RQ is proud to announce that the Command and Control Facility, 1st Armored Division Headquarters at Fort Bliss has achieved LEED® Gold established by the U.S. Green Building Council and verified by the Green Building Certification Institute (GBCI). This is the first LEED Gold building at Fort Bliss.
RQ provided the design and construction for this prestigious 143,090 sq ft building, which serves as a Command and Control facility with administrative support. A three-story, full height lobby is the focal point of the facility, which includes conference and mission planning rooms, private and open offices, and a large briefing room. The third level houses three generals, including the 1st Armored Division Commander. To maximize value and efficiency in the construction of the Command and Control Facility, the team utilized a lean construction and scheduling philosophy to bring savings to the customer and contractor alike. BIM and VDC technologies allowed the contractor to virtually construct the project prior to actually physical construction, minimizing conflicts and rework.
The 1st Armored Division Headquarters achieved LEED certification for energy use, lighting, water and material use as well as incorporating a variety of other sustainable strategies. By using less energy and water, LEED certified buildings save money for families, businesses, and taxpayers; reduce greenhouse gas emissions; and contribute to a healthier environment for residents, workers, and the larger community.
“The strength of USGBC has always been the collective strength of our leaders in the building industry,” said Rick Fedrizzi, President, CEO & Founding Chair, U.S. Green Building Council. “Given the extraordinary importance of climate protection and the central role of the building industry in that effort, RQ Construction demonstrates their leadership through their LEED certification of the 1st AD Headquarters.”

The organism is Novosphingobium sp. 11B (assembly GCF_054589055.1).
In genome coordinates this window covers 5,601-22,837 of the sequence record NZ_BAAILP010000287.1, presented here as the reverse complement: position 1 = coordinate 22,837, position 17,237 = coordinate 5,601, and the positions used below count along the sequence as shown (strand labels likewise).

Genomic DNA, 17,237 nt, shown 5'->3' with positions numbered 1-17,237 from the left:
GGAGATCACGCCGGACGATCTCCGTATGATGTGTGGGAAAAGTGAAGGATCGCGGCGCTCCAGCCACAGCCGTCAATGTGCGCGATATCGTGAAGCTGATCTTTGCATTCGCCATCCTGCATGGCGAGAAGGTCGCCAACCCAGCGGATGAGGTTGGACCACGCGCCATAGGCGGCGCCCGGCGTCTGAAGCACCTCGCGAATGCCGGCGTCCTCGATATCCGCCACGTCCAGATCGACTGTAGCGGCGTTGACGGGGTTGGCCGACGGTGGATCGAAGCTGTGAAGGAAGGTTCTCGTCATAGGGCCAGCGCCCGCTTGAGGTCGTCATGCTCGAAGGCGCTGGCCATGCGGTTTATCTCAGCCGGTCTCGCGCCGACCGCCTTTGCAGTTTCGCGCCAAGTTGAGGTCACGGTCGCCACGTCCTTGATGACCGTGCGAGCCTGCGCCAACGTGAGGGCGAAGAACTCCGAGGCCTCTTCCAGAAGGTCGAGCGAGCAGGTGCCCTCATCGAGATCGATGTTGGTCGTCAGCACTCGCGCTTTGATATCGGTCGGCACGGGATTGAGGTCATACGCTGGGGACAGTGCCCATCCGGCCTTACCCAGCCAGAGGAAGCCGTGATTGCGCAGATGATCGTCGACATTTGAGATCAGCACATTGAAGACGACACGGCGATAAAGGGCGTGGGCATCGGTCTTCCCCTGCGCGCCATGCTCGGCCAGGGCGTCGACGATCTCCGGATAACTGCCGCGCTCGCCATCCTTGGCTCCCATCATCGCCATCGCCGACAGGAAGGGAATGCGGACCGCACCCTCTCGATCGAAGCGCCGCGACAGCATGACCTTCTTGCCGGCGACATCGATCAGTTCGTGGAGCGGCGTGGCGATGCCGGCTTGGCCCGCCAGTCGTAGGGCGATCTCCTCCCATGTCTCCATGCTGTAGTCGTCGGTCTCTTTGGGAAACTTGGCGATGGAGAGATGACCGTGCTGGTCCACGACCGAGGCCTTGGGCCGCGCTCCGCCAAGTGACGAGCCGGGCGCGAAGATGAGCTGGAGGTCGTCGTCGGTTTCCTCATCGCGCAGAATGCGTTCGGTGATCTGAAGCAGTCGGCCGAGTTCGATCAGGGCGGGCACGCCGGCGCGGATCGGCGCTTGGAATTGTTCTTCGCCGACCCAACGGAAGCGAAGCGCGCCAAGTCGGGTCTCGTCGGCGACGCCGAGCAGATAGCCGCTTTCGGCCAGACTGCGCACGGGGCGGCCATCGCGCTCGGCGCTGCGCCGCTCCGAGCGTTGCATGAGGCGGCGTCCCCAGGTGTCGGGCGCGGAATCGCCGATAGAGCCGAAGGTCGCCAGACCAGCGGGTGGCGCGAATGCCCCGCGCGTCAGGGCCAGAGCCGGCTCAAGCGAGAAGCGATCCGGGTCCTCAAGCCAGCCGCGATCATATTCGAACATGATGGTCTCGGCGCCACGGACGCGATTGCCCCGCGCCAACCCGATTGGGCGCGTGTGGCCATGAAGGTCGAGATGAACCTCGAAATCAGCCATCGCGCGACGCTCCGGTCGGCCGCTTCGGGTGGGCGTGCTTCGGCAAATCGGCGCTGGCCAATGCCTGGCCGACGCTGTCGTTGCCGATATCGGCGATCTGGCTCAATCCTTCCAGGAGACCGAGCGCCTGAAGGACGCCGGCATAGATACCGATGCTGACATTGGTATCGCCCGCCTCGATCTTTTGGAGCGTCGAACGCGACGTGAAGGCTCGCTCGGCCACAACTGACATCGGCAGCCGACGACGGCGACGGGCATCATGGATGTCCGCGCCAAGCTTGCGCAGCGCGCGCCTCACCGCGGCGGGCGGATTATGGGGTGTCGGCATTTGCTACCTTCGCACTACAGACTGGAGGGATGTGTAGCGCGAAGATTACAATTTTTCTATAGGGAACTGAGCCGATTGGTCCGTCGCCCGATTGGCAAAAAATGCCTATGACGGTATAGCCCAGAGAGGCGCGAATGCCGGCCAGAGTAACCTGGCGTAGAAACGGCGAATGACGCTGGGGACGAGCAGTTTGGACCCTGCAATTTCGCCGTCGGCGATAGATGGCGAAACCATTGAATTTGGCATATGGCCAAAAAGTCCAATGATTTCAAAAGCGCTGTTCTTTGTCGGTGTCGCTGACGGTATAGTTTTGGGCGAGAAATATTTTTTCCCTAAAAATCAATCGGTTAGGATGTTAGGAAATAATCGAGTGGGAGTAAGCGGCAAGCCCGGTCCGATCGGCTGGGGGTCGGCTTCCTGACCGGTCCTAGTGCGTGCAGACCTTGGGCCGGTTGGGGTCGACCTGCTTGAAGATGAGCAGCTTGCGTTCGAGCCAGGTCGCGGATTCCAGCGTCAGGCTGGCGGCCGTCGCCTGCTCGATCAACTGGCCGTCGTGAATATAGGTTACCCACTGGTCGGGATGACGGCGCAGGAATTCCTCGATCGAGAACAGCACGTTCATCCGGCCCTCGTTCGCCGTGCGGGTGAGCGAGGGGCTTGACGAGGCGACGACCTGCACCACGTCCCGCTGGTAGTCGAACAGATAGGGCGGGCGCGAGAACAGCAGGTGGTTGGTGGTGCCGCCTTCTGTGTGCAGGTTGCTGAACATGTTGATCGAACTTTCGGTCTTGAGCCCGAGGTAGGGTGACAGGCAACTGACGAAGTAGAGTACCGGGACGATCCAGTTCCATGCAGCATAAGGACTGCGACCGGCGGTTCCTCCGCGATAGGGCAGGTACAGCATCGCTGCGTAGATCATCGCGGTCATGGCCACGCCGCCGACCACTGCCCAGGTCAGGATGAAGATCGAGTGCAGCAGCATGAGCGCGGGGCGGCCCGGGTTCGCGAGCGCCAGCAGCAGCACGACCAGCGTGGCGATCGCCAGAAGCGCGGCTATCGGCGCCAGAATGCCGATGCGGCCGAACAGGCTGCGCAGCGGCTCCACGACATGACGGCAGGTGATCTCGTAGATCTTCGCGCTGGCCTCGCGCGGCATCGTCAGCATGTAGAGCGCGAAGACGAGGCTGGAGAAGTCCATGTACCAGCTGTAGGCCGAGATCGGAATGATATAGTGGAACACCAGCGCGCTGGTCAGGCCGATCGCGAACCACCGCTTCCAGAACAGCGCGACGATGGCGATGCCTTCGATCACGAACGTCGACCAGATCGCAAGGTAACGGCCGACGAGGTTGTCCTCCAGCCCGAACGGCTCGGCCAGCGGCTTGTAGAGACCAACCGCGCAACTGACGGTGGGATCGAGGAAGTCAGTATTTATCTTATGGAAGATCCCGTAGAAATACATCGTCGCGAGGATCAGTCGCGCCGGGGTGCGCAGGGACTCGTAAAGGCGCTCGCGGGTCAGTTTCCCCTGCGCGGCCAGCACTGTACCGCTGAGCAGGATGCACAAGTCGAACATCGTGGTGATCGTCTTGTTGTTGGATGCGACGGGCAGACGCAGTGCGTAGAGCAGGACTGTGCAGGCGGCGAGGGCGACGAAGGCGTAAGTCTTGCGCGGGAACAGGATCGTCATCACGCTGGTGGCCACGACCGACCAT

LEED certification of 1st Armored Division Headquarters was based on a number of green design and construction features that positively impact the project itself and the broader community. These features include:
- Building orientation optimizes daylighting along the long south-facing façade
- Exterior solar shading devices on the building fenestration and low-e, dual glazing helps to mitigate and reduce solar heat gain into the building
- R-38 Insulated Metal Roof System reduces solar heat gain and thermal cooling losses.
- R-13 Insulated Exterior walls reduce solar heat gain and thermal cooling losses.
- The pre-cast metal stud and concrete exterior wall system provides a high-quality pre-fabricated concrete panel with high recycled content and ensures an extremely effective air-barrier around the building to prevent the infiltration of outside air into the building, resulting in less demand on the mechanical system
- Use of boilers and water heaters that are 93% efficient.
- Use of chillers that operate at 0.5 kw/ton.
- Air-Handling Units with variable airflows with demand control ventilation and economizers.
- VFD’s are provided on chilled water and heating hot water pumps and on cooling tower fans to reduce flow and energy consumption during non-peak loads.
- Solar hot water heating is provided to 50% of the buildings domestic hot water use.
- Low-flow plumbing fixtures are provided to reduce the overall hot water demand and reduce energy consumption.
- Photosensors integrated into the ceiling automatically adjust the lighting in the room for the appropriate task based on the amount of daylight in the room.